30 April 2015
Hotbeds of innovative culinary concepts from Los Angeles to London, food trucks may soon be coming to Hong Kong. In his budget speech in March, Hong Kong Financial Secretary John Tsang indicated that the government will look into granting food truck licenses to boost F&B start-ups.
While Hong Kong is home to some 12,000 eateries, including a range of Michelin-starred restaurants, the number of licensed hawkers, or street vendors, has fallen to about 6,000 since authorities stopped issuing new licenses in the early 1970s.
The latest government proposal to revive street food business with this modern “meals on wheels” twist has entrepreneurs in the food and beverage sector keen to explore this route.
Slice of the Action
Chris Cheung, Marketing Executive of Hong Kong-based sandwich outlet Bread & Beast, said that food trucks share the open and communal dining culture that is popular in Hong Kong and ingrained in the local culture. “People of our generation are more interested in doing street food in a food truck because it is seen as something really cool,” said the 25-year-old entrepreneur. “Food trucks would encourage people, including tourists, to revive the city’s street food culture.”
The lack of freshly-made, high-quality sandwiches prompted foodies and schoolmates Katy Cheung and Lewis Dai to set up specialty kitchen Bread & Beast when they returned from their studies in North America.
Launched in August 2014, Bread & Beast serves artisanal sandwiches using off-cut meats such as oxtail, and home-made pickles.
“Street food is not restricted to certain crowds,” said Mr Cheung, “It’s unfortunate that some of the street foods that I had in my childhood can only be found in certain areas, making it very inconvenient for me.”
Raw Dining Experience
Tony Cheng of Drawing Room Concepts restaurants said that the set-up of food trucks differs from restaurants, where customers are largely shielded from kitchens, offering little chance to interact with the chefs.
“This raw dining experience is unique to food trucks,” said Mr Cheng. “People could chat with the chef and see how their orders are handled, a practice almost impossible to achieve in restaurant settings.” Mr Cheng sees food trucks as the right model for passionate F&B business start-ups that want to focus on making one or two specialty items. “With a team comprising three to four chefs and no rental cost, the profit margin will be relatively high.”
From Korean-inspired short rib burritos to French fries sandwich stacks, food trucks have been thriving in major cities. Popular among the lunch crowd and late-night revellers, these mobile kitchens help food entrepreneurs cultivate a fan base before opening their own restaurants. Bread & Beast’s Katy Cheung, believes that food trucks work as a trial for start-ups, especially when rents in established food districts such as Central run in the hundreds of thousands of dollars. “It’s a style that allows a brand to test the market. So if it works, obviously it will work in a bricks-and-mortar shop,” said Ms Cheung. “It also allows us to experiment with different areas as we are mobile; the trucks will be allowed to set up where parking is allowed.”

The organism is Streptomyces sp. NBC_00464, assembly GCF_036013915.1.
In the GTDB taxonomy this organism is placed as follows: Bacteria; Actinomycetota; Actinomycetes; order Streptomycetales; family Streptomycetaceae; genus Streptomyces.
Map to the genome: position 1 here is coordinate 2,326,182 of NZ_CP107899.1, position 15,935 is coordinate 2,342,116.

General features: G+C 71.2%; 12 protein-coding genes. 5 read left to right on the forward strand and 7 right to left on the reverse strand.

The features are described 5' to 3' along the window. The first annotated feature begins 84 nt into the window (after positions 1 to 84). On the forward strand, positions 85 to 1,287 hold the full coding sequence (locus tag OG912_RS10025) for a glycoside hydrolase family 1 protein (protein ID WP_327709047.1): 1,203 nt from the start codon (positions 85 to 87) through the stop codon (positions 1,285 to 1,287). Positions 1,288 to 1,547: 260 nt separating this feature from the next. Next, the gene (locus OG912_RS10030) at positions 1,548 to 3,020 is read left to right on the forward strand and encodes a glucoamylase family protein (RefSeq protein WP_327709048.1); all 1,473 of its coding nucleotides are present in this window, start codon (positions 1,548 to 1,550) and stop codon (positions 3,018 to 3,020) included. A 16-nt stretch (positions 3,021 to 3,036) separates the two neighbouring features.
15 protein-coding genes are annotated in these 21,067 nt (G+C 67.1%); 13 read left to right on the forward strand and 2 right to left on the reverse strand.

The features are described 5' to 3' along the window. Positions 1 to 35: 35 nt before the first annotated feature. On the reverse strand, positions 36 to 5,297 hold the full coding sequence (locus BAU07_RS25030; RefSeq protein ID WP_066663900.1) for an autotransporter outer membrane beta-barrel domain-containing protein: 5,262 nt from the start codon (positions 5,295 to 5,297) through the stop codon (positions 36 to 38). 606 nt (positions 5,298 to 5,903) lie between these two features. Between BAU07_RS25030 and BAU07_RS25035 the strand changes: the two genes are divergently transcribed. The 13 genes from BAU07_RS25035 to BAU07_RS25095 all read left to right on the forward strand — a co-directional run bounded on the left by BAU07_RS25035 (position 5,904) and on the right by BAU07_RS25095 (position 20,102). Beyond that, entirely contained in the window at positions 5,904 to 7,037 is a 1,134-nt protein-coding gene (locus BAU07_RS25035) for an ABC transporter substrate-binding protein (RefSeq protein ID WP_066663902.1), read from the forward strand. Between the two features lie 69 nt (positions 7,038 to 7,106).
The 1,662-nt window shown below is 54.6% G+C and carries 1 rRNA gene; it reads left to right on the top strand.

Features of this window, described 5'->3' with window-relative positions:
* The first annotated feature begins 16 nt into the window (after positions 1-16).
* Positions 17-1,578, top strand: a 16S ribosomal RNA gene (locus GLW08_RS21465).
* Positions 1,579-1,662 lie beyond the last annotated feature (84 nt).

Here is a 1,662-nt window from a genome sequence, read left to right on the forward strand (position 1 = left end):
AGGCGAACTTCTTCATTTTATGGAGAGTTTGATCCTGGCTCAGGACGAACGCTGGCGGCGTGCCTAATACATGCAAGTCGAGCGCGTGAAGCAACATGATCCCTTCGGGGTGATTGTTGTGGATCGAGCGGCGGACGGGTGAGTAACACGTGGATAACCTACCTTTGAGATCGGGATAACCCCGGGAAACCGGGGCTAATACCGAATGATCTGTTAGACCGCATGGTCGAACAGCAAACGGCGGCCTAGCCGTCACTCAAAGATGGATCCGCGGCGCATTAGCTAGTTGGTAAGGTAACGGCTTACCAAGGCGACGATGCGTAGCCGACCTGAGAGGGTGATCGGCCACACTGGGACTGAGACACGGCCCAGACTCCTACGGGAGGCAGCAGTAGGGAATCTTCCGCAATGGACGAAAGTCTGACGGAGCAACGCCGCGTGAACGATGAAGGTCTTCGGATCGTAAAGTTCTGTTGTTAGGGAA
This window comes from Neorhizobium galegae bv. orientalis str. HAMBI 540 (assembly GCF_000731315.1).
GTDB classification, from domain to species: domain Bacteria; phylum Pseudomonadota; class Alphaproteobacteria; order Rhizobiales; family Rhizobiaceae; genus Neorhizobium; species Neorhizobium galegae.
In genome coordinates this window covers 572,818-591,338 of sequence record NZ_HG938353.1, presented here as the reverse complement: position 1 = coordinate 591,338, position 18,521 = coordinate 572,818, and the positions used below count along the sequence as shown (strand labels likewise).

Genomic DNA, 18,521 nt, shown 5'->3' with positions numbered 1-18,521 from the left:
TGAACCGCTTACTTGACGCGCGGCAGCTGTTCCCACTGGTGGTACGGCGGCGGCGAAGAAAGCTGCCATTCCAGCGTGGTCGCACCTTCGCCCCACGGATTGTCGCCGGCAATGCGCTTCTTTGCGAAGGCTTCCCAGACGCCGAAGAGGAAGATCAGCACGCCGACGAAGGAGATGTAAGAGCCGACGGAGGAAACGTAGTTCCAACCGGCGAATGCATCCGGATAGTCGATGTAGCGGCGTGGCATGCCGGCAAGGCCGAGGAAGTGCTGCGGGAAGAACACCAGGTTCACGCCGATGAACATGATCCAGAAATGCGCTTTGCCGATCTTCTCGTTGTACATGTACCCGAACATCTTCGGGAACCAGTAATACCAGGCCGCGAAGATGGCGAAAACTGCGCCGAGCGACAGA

After several attempts to obtain a license to realise her food truck concept, Vivian Wong started Mr Taco Truck in 2009 in Central. Determined to recreate an authentic Mexican dining experience, Ms Wong opened a dine-in shop incorporating a built-in truck design.
“Food trucks provide delicious food at good value,” said Ms Wong. “Unlike hawker stalls, food trucks are enclosed kitchens equipped with ventilation and disposal system aligned to restaurant standard operating procedures. This makes sure that the customers are not exposed to such risks as food poisoning.”
The restaurateur believes that introducing food trucks will enrich Hong Kong’s dining scene, and would be a boon to her growing business, whose clientele has expanded from expats to local and Chinese mainland customers.
While there are concerns that the sector will be dominated by major food chains, Simon Wong, President of Federation of Restaurants and Related Trades, disagrees, saying franchising could be a way for start-ups to share a slice of the market.
“This is a good way to introduce traditional delicacies to tourists,” said Mr Wong. “This will also curate creativity within the industry. If you look at the cutting-edge displays and colourful ads on trucks in the United States and Europe, they really light up the city’s food scene.” Mr Wong said many of his members are interested in the food truck business. An established restaurateur, Mr Wong said that he is also keen to roll out trucks serving the ubiquitous Hong Kong-style milk tea.
Surf and Turf
Bread & Beast has its eye on recreational spaces such as Stanley Main Beach and Tamar Park to avoid heavy traffic, which is seen as a major hurdle for introducing food trucks in Hong Kong. “The government has to set a limit on how many licenses they can issue,” said the company’s Operation Executive, Jacqueline Chan.
“I think they will restrict the number of food trucks to be operated in prime areas such as Central. You may need a different license for a different area.” Mr Taco Truck’s owner Vivian Wong agreed, saying quality eateries are needed in country parks and beaches, where pre-packaged sandwiches are often the only food on offer.
“There’s a need for food trucks, particularly during special functions, such as music festivals.” The Hong Kong Government is now considering the feasibility of introducing food truck licenses in the city.